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NEWS
June 14, 2011
Extreme weather is on the rise ("Maryland braces for second heat wave," June 7). Maryland's heat wave is just one example, and scientists predict these extreme events will become increasingly common due to global warming. Heat waves are actually more lethal than other extreme events and pose greater danger to at-risk groups. In our recent report, "Global Warming and Extreme Weather," we found the number of heat waves has gone up since 1960, while 2010 is tied for the warmest year on record.
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NEWS
By Cheryl Casciani | March 14, 2014
So, how about this weather? This question is often just small talk, but conversation about the recent weather has not been simple idle chatter. While Baltimore was bundled up against the frigid "polar vortex," Alaska saw record high temperatures. While Atlanta was virtually shut down in an unusual winter storm, California experienced a severe drought. Scientists predict climate change will mean more extreme weather - longer droughts, bigger storms and more extreme hot and cold temperatures.
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NEWS
By Mike Tidwell | July 5, 2012
There were no tornado warnings last Friday night, when I muted the Nationals game around 11 p.m. I listened intently through my living-room window. A train, I thought. Definitely a train. I should have known better. The warnings have been building for many months. We had historically hot temperatures in Washington and Baltimore last summer. Then epic rain and flooding from Tropical Storm Lee in September. Then March temperatures across the U.S. so hot they surpassed normal high temperatures for April in many places.
NEWS
By Scott Dance, The Baltimore Sun | March 6, 2014
The National Weather Service's Climate Prediction Center on Thursday placed the globe on El Niño watch, with a 50 percent chance of the global climate pattern developing by summer or fall. El Nino is characterized by above-average Pacific Ocean surface temperatures along the equator, just west of South America. It can cause climate patterns that contribute to extreme weather around the world, with some areas prone to drought or others to flooding, for example. In Maryland and the Northeast, El Niño is perhaps best known for bringing snowy winters -- though that's not required, as this snowy winter occurred under what are considered "neutral" conditions, with neither El Niño or La Niña present.
NEWS
Dan Rodricks | June 10, 2013
We're living in the eye of a perfect storm of weather anxiety - climate change and extreme storms, increasingly accurate forecasts by meteorologists, and the power and desire of news media to fully exploit our fears. Even a day or two of rain stirs a little panic now. By the time it reached Maryland and the mid-Atlantic late last week, Tropical Storm Andrea had turned into nothing but intermittently heavy rains and gusty winds. Yet you could almost sense the region's collective blood pressure rise as the storm approached.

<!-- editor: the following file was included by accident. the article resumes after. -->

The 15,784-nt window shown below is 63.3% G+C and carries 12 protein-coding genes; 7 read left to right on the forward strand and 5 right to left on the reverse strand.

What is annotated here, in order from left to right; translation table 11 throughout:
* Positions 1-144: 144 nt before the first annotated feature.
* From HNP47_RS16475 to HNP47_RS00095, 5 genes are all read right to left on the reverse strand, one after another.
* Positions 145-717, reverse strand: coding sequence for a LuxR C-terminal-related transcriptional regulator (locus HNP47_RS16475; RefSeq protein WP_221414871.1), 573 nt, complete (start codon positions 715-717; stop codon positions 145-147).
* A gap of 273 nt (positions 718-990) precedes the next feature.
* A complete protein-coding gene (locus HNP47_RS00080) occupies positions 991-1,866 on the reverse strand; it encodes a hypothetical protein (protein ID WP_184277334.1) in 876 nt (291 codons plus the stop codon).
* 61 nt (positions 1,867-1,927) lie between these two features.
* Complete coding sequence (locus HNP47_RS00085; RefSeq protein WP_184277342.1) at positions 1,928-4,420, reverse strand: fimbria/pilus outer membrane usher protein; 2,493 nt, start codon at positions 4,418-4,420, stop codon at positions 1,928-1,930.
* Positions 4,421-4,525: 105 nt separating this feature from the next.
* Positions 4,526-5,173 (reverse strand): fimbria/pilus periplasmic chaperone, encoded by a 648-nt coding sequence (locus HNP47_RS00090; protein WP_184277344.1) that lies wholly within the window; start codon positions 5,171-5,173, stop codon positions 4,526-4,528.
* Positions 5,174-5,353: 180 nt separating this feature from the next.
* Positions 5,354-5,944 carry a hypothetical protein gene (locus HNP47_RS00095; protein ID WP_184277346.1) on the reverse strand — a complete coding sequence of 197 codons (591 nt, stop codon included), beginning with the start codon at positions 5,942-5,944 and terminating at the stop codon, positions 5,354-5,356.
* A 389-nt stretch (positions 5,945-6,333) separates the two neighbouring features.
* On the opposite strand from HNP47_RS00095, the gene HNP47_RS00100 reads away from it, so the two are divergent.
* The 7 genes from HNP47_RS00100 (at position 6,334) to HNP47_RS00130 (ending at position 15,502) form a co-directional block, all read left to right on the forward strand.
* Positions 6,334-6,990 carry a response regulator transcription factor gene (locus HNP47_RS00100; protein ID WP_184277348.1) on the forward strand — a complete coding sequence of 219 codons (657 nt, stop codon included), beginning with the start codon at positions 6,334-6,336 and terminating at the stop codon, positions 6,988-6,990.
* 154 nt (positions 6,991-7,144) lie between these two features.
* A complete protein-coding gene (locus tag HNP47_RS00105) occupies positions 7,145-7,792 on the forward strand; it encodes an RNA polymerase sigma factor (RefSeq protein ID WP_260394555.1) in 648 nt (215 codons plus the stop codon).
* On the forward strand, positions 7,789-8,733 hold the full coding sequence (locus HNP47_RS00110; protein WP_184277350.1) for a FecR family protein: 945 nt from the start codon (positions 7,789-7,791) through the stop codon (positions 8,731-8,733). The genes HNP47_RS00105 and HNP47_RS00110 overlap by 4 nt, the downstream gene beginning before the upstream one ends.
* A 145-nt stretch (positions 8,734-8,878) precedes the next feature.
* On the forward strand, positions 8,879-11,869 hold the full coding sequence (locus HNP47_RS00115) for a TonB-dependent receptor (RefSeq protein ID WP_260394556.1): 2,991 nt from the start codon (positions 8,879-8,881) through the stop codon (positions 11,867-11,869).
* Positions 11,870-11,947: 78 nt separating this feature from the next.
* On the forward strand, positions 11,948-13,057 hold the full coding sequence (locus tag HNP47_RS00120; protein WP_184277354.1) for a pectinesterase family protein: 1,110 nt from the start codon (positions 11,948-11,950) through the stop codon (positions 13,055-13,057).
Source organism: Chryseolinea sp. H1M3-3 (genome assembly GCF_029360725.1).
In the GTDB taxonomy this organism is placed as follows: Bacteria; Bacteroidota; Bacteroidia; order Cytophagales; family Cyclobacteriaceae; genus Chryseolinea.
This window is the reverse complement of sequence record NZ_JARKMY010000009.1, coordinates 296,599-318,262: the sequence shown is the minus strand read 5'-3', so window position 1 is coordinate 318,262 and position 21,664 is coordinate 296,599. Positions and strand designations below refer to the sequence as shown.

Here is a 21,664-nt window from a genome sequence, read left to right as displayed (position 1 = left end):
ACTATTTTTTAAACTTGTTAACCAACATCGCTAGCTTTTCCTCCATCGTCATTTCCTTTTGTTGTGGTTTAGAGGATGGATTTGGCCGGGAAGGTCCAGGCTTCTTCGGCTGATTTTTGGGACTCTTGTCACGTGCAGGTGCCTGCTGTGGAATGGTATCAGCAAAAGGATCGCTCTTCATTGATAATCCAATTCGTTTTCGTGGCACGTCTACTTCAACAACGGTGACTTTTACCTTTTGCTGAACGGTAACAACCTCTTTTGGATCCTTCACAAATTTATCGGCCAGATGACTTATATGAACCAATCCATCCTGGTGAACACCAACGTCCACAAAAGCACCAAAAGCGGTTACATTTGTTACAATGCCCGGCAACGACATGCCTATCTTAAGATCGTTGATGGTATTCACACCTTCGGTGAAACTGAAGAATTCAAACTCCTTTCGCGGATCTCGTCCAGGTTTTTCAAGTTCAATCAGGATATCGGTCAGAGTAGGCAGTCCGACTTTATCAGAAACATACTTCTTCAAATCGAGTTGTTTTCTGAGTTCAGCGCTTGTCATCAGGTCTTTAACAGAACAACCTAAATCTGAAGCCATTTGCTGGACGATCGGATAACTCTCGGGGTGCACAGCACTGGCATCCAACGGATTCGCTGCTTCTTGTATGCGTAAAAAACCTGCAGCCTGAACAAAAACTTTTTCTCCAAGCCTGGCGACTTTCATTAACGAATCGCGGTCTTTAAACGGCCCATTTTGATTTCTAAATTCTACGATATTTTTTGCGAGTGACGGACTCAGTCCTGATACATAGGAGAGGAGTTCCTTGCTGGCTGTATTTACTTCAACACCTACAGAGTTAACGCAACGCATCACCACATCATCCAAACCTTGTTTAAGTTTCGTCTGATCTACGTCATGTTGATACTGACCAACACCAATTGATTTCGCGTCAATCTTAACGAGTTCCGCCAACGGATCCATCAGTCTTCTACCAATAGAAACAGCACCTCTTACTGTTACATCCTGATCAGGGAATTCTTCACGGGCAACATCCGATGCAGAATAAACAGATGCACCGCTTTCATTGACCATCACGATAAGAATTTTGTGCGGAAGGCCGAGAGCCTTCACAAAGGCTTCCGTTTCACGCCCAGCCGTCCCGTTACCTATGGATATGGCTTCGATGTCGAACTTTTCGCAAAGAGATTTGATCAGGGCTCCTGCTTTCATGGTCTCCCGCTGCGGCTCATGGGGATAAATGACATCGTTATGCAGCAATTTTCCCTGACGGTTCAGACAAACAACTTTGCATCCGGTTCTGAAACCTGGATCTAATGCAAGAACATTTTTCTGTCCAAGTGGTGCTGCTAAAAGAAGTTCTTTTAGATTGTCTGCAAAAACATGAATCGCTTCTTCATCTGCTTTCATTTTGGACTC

FEATURES
Tim Wheeler | July 17, 2013
Most Marylanders say people in the United States are already being harmed by climate change, a new poll finds. In a statewide mail survey of 2,100 households, the poll by George Mason University's Center for Climate Change Communication found that 52 percent of Marylanders see evidence that climate change is hurting Americans. That's a stronger view than is held by Americans generally, it seems. Only 34 percent of those asked nationwide said they believed climate change was already harming people in this country, according to the pollsters.
NEWS
By Frank D. Roylance and Frank D. Roylance,SUN STAFF | July 14, 2004
Monday's rains were extraordinary - more than 6 inches fell in North East and more than 11 inches in Smyrna, Del. An astonishing 13 inches fell in Tabernacle, in central New Jersey. For Marylanders, the deluge seemed all the more amazing, coming just five days after 3 to 4 inches of rain raised the Jones Falls and Gwynns Falls in Baltimore by 6 to 8 feet, stranding motorists and flooding businesses. What's going on here? Meteorologists attribute Monday's heavy rains to an unusual combination of factors that converged over a region stretching from northeastern Maryland into northern New Jersey.
NEWS
July 13, 2012
Extreme weather events are on the rise, and scientists warn that global warming will bring even more extreme weather in the future ("Derecho and heat wave in review: records, rankings, and by the numbers," July 9). We know that power plants are the largest single source of the carbon pollution fueling climate change, but for too long power plants haven't had any federal limits on how much carbon they can spew into the air. President Obama and the Environmental Protection Agency are working to fix this.
NEWS
By FRANK ROYLANCE and FRANK ROYLANCE,Sun Reporter -- Weather Blogger | August 11, 2007
Dennis Barnes of Abingdon has a beef about "heat index" and "wind chill" numbers: "Isn't this sensationalism a bit silly? Why do the media feel that it is necessary to tell me how hot or cold it feels, when all I need to do is step outside?" It can be silly, especially when the real and "index" readings are very close or benign. But during extreme weather, they do warn of real and potentially dangerous added effects on the human body that temperature alone can't convey.
NEWS
September 13, 2013
We're coming up on the one-year anniversary of Superstorm Sandy next month, just as a new report reveals the biggest culprits for causing global warming and pollution, which scientists warn will bring even more extreme weather in the future ( "The importance of Maryland's leadership on climate change," Aug. 18). Environment Maryland Research & Policy Center finds power plants are Maryland's single largest source of carbon pollution. Even as the Regional Greenhouse Gas Initiative works to cut carbon pollution and transition Maryland to clean energy, power plants remain the single largest source of carbon pollution in America.